Of course there are people scattered all over the spectrum along the way. Typically what sets them apart… is knowledge. It’s the taking the time to learn and to at least try to wrap their brain around something that is outside of them. Learning about a situation that they may never live through but reaching this point of understanding that just because it isn’t the way they live life… it isn’t actually all that different. It can be said for so many things besides special needs parenting: adoptive parenting, foster parenting, step-parenting, same-sex couple adoption, same-sex couples child-bearing, people deciding not to parent, etc etc. The list goes on and on and of course encompasses far more than parenting. It’s the fear of the unknown, the fear of the different, and the fear of how everyone else will react if one person in a group decides to accept and welcome someone who, at least on the surface, is different.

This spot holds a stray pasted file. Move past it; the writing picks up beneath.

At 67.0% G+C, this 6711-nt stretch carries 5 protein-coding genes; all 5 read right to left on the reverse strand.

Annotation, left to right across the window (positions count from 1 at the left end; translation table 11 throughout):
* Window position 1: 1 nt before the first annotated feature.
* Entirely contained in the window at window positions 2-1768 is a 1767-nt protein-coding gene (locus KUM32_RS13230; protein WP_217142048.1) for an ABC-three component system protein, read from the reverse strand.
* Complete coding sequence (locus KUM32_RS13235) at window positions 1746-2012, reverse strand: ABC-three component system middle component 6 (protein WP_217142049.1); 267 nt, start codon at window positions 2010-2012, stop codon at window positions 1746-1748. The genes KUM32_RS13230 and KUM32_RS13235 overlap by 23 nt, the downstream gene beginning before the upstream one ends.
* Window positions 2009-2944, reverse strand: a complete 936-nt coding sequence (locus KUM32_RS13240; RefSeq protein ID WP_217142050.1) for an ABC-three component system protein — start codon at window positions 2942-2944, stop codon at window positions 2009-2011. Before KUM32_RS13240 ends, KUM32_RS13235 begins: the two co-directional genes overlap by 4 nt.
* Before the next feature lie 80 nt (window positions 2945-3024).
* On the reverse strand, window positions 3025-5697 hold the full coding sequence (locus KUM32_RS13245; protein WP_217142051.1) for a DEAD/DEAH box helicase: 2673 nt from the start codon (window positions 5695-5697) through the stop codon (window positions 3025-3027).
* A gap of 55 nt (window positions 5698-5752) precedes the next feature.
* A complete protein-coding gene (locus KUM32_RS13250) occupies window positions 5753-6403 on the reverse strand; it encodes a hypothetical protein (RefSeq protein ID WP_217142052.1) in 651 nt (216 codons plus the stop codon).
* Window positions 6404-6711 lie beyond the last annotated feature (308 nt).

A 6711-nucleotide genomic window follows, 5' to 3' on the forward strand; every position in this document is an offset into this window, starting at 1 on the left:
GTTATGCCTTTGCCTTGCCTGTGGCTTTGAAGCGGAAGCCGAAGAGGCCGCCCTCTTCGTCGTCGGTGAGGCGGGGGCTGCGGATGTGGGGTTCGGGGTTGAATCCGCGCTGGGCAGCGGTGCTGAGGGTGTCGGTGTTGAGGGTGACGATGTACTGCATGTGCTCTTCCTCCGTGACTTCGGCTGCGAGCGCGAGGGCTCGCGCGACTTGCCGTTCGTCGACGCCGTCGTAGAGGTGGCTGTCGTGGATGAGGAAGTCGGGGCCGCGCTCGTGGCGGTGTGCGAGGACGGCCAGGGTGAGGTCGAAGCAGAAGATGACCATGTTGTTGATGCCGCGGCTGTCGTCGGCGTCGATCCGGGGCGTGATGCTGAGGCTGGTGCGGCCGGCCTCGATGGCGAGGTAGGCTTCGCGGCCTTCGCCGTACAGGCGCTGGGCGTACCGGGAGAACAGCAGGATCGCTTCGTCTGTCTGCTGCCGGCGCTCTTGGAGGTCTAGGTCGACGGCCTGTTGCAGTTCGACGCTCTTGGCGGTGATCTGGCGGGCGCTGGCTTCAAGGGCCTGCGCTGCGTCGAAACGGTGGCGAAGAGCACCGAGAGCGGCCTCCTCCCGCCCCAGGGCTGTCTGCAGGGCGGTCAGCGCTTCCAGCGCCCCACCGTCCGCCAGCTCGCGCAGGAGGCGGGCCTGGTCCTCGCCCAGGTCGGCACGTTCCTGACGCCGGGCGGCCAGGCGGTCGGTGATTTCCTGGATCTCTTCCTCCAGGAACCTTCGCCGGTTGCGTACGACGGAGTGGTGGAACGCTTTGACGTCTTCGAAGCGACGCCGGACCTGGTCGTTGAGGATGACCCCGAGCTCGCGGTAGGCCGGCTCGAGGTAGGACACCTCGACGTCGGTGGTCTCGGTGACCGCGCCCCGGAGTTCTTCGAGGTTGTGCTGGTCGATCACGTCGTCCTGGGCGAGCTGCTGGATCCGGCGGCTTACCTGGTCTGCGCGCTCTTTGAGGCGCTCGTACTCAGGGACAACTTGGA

The easiest way to dispel all of those fears?? Learn. Take the time to step outside of yourself and your own situation. Learn. Take the time to realize that as different as people appear at first glance they are all quite similar. At the end of the day each of us wants to be loved beyond measure, accepted for exactly who we are, and surrounded by people who do both of those things. We all have the same basic needs of food, shelter, and water… even if how we have those needs met may vary greatly. It’s easy to see someone living a life far different from our own and say “Oh. They are weird.” or “Ugh. That’s just plain gross.” or anything else that denotes we’ve chosen the better path. The reality of the situation is… none of us know what the best path is for anyone else. What I do know is that each of our paths would be easier to walk if instead of jumping to the conclusion that someone’s life is weird or gross, we took the time to get to the foundation and see that we are all just doing our best to live life as happily as possible. Gosh how much easier would it be to be happy if each of us was accepted for who we are instead of being persecuted for not being exactly what someone wants us to be. After all, there are a LOT of “someones” in this world, and each of them has a different opinion. You are never going to manage to fill the mold that each of them has for what a perfect person should be. So, you might as well be yourself and only walk the path with those who take the time to learn and see that you are worth walking beside… no matter how similar or dissimilar the two of you may be. At the end of the day, you’ll be better for it… and so will they! That’s a promise! ❤